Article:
Worker struggles with mental health is contributing to at least a day lost in productivity every week, according to Telus Health Mental Health Index.
The Index revealed workers with diagnosed anxiety lose 57 working days in productivity per year, while workers with diagnosed depression lose 58 working days in productivity per year.
But the Index also found workers with diagnosed sleep issues lose 52 working days in productivity per year and those with mental health conditions other than anxiety or depression lost 61 working days in productivity per year
Workers under 40 were twice as likely as workers over 50 to report being diagnosed with anxiety and depression and women were found to be 70% more likely than men to report being diagnosed with anxiety
Almost six in 10 (58%) of office workers said they would prefer a 5-day work week with the ability to work remotely as much as they want, while 42% would prefer a four-day work week in office.
But the report also showed the ramifications for employers are real as 41% were thinking about leaving their job, or were unsure.
Managers were found to be more than 30% more likely than non-managers to consider leaving their job for a better job or career opportunity.
Parents were nearly twice as likely as non-parents to report that better benefits were the reason they are considering leaving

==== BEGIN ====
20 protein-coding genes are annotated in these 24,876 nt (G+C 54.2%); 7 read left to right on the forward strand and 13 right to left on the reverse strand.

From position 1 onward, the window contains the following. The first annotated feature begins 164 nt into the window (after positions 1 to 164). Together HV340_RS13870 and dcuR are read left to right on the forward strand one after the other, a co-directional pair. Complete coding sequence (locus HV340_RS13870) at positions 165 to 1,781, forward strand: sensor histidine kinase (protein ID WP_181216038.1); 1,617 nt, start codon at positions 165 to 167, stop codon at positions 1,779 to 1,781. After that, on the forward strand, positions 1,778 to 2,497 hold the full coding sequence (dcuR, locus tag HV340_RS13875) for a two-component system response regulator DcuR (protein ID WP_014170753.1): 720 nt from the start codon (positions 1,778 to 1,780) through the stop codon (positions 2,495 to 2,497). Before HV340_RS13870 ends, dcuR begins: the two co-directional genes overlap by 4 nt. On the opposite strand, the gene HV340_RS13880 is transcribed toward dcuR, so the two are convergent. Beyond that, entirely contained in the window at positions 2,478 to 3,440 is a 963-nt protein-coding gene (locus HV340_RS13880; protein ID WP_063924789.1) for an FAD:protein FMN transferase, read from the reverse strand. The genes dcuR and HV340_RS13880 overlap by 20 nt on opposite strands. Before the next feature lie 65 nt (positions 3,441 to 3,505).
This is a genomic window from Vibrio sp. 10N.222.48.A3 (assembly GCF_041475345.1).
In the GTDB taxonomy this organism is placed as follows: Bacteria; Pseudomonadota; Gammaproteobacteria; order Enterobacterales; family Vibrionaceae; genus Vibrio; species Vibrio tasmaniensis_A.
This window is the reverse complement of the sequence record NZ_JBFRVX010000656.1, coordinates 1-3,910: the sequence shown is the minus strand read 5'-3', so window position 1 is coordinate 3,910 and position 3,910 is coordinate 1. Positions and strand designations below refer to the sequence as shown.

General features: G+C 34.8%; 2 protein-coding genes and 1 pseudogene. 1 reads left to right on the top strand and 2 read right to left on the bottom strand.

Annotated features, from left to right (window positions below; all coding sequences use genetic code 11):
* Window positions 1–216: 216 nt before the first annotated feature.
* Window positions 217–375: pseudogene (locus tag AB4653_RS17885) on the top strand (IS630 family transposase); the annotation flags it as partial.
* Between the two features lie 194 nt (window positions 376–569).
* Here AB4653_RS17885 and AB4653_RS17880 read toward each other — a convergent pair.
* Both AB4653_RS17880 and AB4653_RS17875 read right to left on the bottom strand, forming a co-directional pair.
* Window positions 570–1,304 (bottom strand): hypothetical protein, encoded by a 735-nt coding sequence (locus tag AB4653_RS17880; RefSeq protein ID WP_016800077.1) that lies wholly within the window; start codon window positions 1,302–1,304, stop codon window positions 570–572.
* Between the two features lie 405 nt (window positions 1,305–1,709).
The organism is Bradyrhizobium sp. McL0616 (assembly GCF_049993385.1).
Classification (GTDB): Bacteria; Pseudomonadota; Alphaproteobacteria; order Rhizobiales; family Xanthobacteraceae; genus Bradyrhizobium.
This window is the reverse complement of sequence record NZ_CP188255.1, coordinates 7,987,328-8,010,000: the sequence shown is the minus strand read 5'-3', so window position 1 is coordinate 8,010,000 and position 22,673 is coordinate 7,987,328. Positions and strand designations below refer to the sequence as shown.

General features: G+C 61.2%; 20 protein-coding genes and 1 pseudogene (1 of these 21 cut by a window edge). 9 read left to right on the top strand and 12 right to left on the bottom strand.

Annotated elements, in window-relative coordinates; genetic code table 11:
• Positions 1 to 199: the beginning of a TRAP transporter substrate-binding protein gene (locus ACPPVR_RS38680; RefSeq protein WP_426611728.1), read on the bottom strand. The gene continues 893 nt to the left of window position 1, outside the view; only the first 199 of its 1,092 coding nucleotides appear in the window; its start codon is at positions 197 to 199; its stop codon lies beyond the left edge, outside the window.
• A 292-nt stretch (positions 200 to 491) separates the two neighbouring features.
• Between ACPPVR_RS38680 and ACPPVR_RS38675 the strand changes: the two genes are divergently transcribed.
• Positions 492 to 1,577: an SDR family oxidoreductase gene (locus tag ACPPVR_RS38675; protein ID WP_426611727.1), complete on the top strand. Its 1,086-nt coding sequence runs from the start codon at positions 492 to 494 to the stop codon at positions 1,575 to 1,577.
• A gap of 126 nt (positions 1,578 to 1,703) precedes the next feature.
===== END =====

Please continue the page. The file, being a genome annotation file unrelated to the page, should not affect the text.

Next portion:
Under 40s were nearly three times more likely than workers over 50 to consider leaving their job for a better job or career opportunity, and nearly twice as likely to consider leaving for better benefits.
Paula Allen, global leader and senior vice-president of research and total wellbeing at Telus Health, said: “Our Telus Mental Health Index findings reveal the impact of diagnosed health conditions on employees and productivity, highlighting the need for employers to put more focus on – and resources into – employee health.
“By helping employees achieve an optimum point in their own personal health scale, employers will reap the benefits of lower cost, increased employee engagement and productivity.
“This means having accessible mental health support and services in place, communicating these services, and providing education to address stigma.
“It also means training managers on mental health in the workplace and their role in supporting it. While managers are not expected to be mental health counsellors, they do play a role in fostering a psychologically safe workplace and providing support when needed.
“Another part of one’s experience in the workplace is flexibility, which our findings show as a contributor to employee well-being. Flexibility will show itself in many ways, so employers should work with employees, to determine the type of flexibility that is possible and most needed.
“Job retention is increasingly important in today’s uncertain economic climate, and it is very telling that workers are placing equal, if not greater, importance on better wellbeing support compared to job promotions or career opportunities.
“This highlights an opportunity for employers to meet employees’ needs by providing resources and real-time support that go beyond financial considerations and job promotions in order to maintain morale and ultimately retain top talent.”